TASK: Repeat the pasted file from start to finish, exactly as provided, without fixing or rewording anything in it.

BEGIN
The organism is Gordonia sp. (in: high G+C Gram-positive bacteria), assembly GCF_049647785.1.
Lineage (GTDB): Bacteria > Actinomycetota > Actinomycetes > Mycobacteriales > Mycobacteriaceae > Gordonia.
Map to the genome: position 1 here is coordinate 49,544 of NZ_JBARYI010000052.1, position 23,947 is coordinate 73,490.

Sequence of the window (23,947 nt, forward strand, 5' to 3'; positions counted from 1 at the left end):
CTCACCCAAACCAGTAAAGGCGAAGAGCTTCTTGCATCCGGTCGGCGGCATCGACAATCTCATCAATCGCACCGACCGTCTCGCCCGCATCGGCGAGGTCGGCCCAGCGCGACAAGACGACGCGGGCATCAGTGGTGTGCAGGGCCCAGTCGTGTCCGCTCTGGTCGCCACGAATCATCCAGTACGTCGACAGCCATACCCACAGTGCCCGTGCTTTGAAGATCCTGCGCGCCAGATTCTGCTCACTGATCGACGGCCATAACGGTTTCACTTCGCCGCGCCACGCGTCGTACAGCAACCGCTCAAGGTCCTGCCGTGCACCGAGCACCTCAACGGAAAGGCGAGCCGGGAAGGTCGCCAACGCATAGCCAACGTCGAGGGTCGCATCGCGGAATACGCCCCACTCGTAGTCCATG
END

The organism is Gordonia sp. (in: high G+C Gram-positive bacteria), assembly GCF_049647785.1.
Lineage (GTDB): Bacteria > Actinomycetota > Actinomycetes > Mycobacteriales > Mycobacteriaceae > Gordonia.
Map to the genome: position 1 here is coordinate 49,544 of NZ_JBARYI010000052.1, position 23,947 is coordinate 73,490.

Sequence of the window (23,947 nt, forward strand, 5' to 3'; positions counted from 1 at the left end):
CTCACCCAAACCAGTAAAGGCGAAGAGCTTCTTGCATCCGGTCGGCGGCATCGACAATCTCATCAATCGCACCGACCGTCTCGCCCGCATCGGCGAGGTCGGCCCAGCGCGACAAGACGACGCGGGCATCAGTGGTGTGCAGGGCCCAGTCGTGTCCGCTCTGGTCGCCACGAATCATCCAGTACGTCGACAGCCATACCCACAGTGCCCGTGCTTTGAAGATCCTGCGCGCCAGATTCTGCTCACTGATCGACGGCCATAACGGTTTCACTTCGCCGCGCCACGCGTCGTACAGCAACCGCTCAAGGTCCTGCCGTGCACCGAGCACCTCAACGGAAAGGCGAGCCGGGAAGGTCGCCAACGCATAGCCAACGTCGAGGGTCGCATCGCGGAATACGCCCCACTCGTAGTCCATG